New Delhi [India], May 30 : With the imposition of a mammoth 28 percent tax rate on amusement-theme parks under the forthcoming Goods and Services Tax (GST) regime, there exists an underlying threat to its survival as it will not only hamper the industry but would also pose to be a deterrent to new entrants in this industry.
The amusement park industry, which is still in its budding phase in the country, is a highly capital-intensive industry and requires significant investment both Capex on land and rides to the tune of Rs.
700 crores for mega parks and Rs. 100 crores for mid-sized parks and also the Operational Expenditure (Opex). Furthermore, although being a highly seasonal business, all the parks have to operate on full capacity even during off seasons.
In spite of operating on such thin margins with estimated cumulative revenue of Rs.1, 700 crores, the amusement park industry has contributed significantly towards the creation of social infrastructure and currently employs around Rs.
1.25 lakhs across India. One year ago, in many states, where the tax rate was negligible, service tax added to 15 percent. With the GST at 28 percent, a huge burden falls on the industry's capacity to thrive. The new taxation regime puts this industry catering to outdoor entertainment for children, youth and families at par with the casinos, betting and race courses.
It also overlooks the essential role played by the industry in creating social infrastructure and attract tourism.
Realising the role it plays in establishing tourist hubs, more and more states are now keen to host theme parks to attract increasing number of tourists.
"Amusement parks have a direct correlation with the development of tourism in any state and plays a major role in creating employment both directly and through ancillary and other related industries," said Shirish Deshpande, President, Indian Association of Amusement Parks and Industries (IAAPI) and CEO, Pan India Paryatan Pvt.
Ltd. (PIPPL) "In view of this, as a representative of the industry, we would like to urge the government to consider our standpoint and treat the industry in line with hospitality and restaurants which fall in the GST slab of 12 to 18 percent, on top of it this industry does not consume major raw materials and input credit is not more than two to three percent therefore it makes amusement industry unviable to sustain such high GST rate," added Deshpande.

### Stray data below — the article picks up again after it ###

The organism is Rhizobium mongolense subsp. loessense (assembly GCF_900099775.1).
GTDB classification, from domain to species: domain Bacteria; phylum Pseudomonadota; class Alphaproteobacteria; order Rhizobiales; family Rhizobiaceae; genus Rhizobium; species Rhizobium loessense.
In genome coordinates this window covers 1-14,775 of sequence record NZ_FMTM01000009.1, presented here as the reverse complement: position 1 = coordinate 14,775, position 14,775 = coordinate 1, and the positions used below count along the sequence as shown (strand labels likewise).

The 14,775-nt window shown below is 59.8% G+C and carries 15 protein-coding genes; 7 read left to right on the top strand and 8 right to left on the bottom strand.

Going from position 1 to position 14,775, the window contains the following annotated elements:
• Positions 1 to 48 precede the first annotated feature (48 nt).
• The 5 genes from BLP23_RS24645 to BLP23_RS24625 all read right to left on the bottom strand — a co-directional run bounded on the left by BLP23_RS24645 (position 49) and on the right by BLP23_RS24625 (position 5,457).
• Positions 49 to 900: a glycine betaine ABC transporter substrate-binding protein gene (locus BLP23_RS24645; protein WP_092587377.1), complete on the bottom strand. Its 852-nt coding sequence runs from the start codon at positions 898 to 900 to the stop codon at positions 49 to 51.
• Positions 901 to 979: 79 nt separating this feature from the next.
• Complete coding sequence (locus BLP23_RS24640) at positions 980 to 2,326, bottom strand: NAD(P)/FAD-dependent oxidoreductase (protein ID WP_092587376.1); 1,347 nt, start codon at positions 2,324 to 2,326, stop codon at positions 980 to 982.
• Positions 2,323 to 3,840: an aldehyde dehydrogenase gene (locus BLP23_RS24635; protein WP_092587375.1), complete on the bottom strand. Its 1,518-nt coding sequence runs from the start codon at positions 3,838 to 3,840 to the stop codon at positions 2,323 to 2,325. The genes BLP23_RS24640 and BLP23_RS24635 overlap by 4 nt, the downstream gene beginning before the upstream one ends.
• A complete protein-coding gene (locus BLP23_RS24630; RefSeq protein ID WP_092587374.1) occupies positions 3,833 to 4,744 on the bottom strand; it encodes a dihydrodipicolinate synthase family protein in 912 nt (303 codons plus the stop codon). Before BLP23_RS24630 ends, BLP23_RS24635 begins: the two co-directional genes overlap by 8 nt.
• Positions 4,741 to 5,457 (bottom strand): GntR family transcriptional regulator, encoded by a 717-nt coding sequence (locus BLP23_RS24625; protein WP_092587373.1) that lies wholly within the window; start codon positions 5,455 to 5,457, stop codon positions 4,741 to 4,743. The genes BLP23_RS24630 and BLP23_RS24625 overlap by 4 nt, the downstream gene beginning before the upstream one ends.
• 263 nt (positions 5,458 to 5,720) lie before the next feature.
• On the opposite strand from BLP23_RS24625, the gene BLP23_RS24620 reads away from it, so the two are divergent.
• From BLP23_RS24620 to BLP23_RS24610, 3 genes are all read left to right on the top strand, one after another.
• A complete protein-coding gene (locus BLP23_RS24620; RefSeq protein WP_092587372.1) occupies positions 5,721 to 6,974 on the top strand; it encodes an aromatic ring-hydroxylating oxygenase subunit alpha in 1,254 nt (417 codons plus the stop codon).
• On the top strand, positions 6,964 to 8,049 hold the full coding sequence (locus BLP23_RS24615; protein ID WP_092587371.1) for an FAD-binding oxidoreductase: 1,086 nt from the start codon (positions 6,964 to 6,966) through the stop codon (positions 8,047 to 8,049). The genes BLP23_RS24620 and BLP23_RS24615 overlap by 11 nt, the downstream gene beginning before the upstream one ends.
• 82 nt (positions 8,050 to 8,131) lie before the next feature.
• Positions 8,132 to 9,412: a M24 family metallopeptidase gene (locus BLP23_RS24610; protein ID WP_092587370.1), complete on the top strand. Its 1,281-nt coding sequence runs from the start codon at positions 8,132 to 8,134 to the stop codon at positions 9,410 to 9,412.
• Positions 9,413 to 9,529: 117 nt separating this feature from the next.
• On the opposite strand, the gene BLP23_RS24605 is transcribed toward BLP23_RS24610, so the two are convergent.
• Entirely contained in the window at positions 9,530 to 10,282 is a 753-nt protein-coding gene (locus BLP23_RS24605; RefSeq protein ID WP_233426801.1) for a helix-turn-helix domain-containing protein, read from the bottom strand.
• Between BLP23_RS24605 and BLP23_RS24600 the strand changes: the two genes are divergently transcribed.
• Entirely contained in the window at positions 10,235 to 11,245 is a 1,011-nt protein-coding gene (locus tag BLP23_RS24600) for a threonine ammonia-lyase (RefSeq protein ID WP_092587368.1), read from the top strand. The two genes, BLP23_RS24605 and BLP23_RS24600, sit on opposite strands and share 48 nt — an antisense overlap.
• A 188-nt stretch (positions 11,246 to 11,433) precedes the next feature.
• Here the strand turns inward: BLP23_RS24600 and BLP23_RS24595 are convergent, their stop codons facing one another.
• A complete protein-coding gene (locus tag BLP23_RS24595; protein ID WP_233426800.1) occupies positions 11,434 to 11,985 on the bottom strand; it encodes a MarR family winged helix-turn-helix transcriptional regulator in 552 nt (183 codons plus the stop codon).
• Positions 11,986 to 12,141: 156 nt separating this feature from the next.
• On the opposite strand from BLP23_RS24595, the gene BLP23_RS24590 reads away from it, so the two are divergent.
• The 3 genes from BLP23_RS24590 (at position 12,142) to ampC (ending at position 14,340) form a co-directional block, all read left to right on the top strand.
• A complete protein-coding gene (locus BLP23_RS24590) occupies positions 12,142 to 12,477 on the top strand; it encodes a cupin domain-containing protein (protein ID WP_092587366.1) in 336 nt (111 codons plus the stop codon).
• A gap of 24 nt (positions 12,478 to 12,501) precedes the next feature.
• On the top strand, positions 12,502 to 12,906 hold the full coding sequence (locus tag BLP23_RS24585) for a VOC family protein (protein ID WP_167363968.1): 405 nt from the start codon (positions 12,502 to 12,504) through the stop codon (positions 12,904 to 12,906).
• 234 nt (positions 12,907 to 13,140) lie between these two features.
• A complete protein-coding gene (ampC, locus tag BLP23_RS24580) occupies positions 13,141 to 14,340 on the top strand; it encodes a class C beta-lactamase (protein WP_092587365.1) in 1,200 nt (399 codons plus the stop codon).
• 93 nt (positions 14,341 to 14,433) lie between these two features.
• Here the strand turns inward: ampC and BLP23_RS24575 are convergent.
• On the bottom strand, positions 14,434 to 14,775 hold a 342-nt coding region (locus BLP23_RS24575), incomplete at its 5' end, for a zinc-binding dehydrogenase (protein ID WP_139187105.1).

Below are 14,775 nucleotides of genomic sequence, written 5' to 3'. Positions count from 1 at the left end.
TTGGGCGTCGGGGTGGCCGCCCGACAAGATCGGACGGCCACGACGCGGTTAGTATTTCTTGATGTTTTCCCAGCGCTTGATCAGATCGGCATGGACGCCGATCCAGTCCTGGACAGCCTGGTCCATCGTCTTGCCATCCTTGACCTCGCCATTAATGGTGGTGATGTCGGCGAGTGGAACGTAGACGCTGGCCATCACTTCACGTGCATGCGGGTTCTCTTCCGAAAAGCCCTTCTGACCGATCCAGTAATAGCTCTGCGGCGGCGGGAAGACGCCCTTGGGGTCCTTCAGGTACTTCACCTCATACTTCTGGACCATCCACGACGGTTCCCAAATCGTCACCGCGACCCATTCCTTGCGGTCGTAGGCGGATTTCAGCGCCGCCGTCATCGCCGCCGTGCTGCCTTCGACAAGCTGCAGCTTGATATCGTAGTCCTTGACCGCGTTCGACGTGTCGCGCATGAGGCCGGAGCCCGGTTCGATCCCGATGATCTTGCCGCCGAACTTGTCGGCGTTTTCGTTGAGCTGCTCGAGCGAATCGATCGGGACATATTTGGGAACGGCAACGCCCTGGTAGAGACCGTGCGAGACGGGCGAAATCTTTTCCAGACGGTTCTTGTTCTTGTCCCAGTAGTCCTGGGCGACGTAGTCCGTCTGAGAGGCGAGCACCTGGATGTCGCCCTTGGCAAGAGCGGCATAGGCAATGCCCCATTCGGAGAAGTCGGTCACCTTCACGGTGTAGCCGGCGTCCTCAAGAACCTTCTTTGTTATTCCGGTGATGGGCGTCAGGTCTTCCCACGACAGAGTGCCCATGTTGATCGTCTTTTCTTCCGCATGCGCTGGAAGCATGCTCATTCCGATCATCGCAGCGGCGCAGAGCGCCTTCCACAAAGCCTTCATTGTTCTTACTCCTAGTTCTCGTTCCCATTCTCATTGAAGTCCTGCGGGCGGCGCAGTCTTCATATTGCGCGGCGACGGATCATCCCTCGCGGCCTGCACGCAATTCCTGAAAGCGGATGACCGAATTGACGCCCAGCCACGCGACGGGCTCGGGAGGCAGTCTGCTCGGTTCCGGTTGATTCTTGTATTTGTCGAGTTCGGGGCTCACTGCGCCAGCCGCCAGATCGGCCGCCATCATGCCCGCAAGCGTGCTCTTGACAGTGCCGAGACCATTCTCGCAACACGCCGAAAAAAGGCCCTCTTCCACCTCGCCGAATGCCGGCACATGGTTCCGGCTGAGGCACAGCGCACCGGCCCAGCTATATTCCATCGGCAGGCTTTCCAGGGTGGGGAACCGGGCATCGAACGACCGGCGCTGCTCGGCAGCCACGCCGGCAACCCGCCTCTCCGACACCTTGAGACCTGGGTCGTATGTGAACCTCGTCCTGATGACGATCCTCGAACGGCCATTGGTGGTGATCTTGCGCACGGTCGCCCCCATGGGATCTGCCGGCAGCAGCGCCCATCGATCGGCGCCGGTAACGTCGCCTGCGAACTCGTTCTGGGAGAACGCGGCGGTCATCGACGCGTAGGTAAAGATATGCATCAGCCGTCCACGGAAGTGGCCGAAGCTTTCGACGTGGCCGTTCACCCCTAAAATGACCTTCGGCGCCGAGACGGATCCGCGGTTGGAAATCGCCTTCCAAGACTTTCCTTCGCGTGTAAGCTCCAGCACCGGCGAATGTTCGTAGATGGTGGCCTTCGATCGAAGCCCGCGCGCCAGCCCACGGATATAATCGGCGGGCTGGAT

Globally, in markets where ever GST has been introduced, tourism rate has been kept half of the GST rate and in most cases, it is under 10 percent.
The GST rate in Australia is 10 percent, in Singapore it is seven percent and is five percent in Japan.
This, on one hand, stimulates tourism demand, and on the other, creates an economic multiplier effect on a country's GDP, thereby creating business opportunities across multiple sectors such as hospitality, food and beverage and transport, among others.
"Imposing such high rates of taxation is detrimental to the prospects of our business making it unviable besides putting thousands of jobs at stake.
The amusement park industry is still at its nascent stage and requires significant support from the government's end to make the industry flourish in its full dynamism.
We strongly advocate the government to rethink on its decision and support our industry by bringing it under the aegis of the tourism industry," asserted Rajeev Jalnapurkar, CEO, Ramoji Filmcity.